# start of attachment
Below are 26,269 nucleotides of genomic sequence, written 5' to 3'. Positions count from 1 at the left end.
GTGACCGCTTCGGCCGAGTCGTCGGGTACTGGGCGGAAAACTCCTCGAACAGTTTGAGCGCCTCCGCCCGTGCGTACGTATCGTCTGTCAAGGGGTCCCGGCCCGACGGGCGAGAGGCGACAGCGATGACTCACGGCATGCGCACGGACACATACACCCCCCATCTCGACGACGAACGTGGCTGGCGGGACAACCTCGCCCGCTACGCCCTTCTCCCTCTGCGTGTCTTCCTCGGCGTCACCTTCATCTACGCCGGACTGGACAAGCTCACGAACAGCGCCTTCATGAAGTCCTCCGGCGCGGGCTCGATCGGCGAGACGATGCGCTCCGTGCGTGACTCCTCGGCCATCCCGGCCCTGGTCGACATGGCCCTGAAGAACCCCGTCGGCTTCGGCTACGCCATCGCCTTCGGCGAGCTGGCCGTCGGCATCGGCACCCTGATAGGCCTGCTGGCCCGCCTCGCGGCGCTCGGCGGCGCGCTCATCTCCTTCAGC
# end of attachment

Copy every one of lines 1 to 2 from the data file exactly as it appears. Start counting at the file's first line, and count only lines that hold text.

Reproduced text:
Below are 26,269 nucleotides of genomic sequence, written 5' to 3'. Positions count from 1 at the left end.
GTGACCGCTTCGGCCGAGTCGTCGGGTACTGGGCGGAAAACTCCTCGAACAGTTTGAGCGCCTCCGCCCGTGCGTACGTATCGTCTGTCAAGGGGTCCCGGCCCGACGGGCGAGAGGCGACAGCGATGACTCACGGCATGCGCACGGACACATACACCCCCCATCTCGACGACGAACGTGGCTGGCGGGACAACCTCGCCCGCTACGCCCTTCTCCCTCTGCGTGTCTTCCTCGGCGTCACCTTCATCTACGCCGGACTGGACAAGCTCACGAACAGCGCCTTCATGAAGTCCTCCGGCGCGGGCTCGATCGGCGAGACGATGCGCTCCGTGCGTGACTCCTCGGCCATCCCGGCCCTGGTCGACATGGCCCTGAAGAACCCCGTCGGCTTCGGCTACGCCATCGCCTTCGGCGAGCTGGCCGTCGGCATCGGCACCCTGATAGGCCTGCTGGCCCGCCTCGCGGCGCTCGGCGGCGCGCTCATCTCCTTCAGC